Coming into the season, it seemed like the one sure bet in Mike Leach's first season would be that Washington State would have an effective air raid attack that would put up yards and points. It was understood that the defense wasn't terribly talented and that they would struggle, but the offense was supposed to be good enough to at least keep them in most games. Unfortunately, the opposite has happened, and the offense has actually regressed thus far this season, despite three of the Cougars' four games being against Colorado, UNLV, and Eastern Washington.
The regression is pretty astounding. Despite the pillow-soft schedule, the Cougars average a full third of a yard less per play less than they did for the entire season last year, and over a yard less per pass. The rushing average, while a bad 3.1 ypc last season, is worse this year at a lousy 2.4. Combine that with seven interceptions and eleven sacks already on the season, and its not hard to figure out why the Cougars average a full five points per game less than a year ago (29.8 last seson to 24.8 this season).
While Jeff Tuel is getting snaps in practice, it appears that Connor Halliday is getting the lion's share and will make his third straight start. We've seen Halliday put up some big passing number, but he's going to throw the ball wherever he pleases, double coverage be damned, which is why he has five picks in two starts this season. So he'll make bad decisions, especially when rushed. And that's key, as the offensive line really isn't very good. So you have an interception-prone offense that gives up sacks and has no running game on one side. Conversely, you have possibly the best defense in the conference with a big, physical defensive line and maybe the best two cover corners in the league?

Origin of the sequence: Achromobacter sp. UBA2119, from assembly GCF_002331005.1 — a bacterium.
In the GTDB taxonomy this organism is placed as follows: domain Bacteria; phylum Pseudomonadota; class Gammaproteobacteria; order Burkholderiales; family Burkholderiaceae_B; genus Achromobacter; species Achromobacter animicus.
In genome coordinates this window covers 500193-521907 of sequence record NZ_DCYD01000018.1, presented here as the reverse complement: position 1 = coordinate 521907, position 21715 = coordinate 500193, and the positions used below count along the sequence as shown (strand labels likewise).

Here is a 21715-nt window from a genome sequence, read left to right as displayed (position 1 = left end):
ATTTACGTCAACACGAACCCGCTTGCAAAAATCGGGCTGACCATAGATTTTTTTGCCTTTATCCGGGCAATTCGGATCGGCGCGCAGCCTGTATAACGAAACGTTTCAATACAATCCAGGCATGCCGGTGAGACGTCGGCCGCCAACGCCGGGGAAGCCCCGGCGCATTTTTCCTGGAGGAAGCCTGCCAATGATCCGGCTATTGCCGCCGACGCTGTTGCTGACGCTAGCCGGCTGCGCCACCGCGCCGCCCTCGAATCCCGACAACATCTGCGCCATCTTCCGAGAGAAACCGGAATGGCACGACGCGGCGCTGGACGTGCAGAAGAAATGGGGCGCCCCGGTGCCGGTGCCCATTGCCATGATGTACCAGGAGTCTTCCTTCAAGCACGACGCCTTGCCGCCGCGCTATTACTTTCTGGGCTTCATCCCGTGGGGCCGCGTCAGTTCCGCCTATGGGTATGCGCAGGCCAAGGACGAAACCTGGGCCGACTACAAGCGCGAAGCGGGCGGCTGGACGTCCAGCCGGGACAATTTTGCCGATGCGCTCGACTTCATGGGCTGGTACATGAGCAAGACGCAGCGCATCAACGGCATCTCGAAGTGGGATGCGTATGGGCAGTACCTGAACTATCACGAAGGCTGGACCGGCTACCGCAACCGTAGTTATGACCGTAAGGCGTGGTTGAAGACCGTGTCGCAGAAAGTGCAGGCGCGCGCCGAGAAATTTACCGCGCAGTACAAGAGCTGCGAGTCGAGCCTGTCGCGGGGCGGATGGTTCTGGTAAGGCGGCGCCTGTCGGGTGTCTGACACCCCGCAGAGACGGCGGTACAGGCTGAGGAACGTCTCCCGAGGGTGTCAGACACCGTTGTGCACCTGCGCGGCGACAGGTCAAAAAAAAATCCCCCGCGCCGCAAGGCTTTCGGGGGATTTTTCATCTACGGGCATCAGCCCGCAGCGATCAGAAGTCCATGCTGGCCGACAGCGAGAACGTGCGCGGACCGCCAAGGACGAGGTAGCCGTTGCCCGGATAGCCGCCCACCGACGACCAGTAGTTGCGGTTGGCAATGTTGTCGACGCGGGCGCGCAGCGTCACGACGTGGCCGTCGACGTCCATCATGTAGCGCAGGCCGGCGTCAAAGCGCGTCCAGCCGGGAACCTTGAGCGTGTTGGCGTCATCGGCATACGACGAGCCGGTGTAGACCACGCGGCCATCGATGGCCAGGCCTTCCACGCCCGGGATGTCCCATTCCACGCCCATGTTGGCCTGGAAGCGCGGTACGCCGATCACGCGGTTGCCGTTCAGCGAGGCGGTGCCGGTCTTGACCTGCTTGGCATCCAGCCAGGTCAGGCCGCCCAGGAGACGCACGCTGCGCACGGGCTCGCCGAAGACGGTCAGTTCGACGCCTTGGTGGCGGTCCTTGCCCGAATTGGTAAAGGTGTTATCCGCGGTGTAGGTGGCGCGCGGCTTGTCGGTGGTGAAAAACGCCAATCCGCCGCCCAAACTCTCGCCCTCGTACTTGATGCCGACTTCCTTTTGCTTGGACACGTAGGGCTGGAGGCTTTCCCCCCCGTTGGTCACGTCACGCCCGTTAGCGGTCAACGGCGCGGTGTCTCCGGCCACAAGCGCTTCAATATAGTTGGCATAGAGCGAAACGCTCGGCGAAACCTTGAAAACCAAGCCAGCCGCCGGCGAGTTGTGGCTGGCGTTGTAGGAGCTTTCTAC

This is right in Nick Aliotti's wheelhouse. Blitz early. Blitz often.
Given the mismatch of the Oregon defensive line against the WSU offensive line, the Ducks can probably get considerable pressure just rushing the linemen. But we know that given the ability to leave Terrance Mitchell and Ifo Ekpre-Olomu on an island against Marquess Wilson and feel good about it that so much more can be done. Aliotti won't be afraid to send five or six, or to send a corner. The only question is if he'll need to. He'll certainly disguise packages with Dion Jordan and Tony Washington at drop end. Given the lack of a running game, the one counter Washington State has is their extensive screen package, but Oregon's overall defensive speed should be able to neutralize that.
There's no special trick here. Oregon just needs to play the aggressive brand of defense that they prefer to. Put Connor Halliday in a position to make mistakes, and he's more than happy to oblige.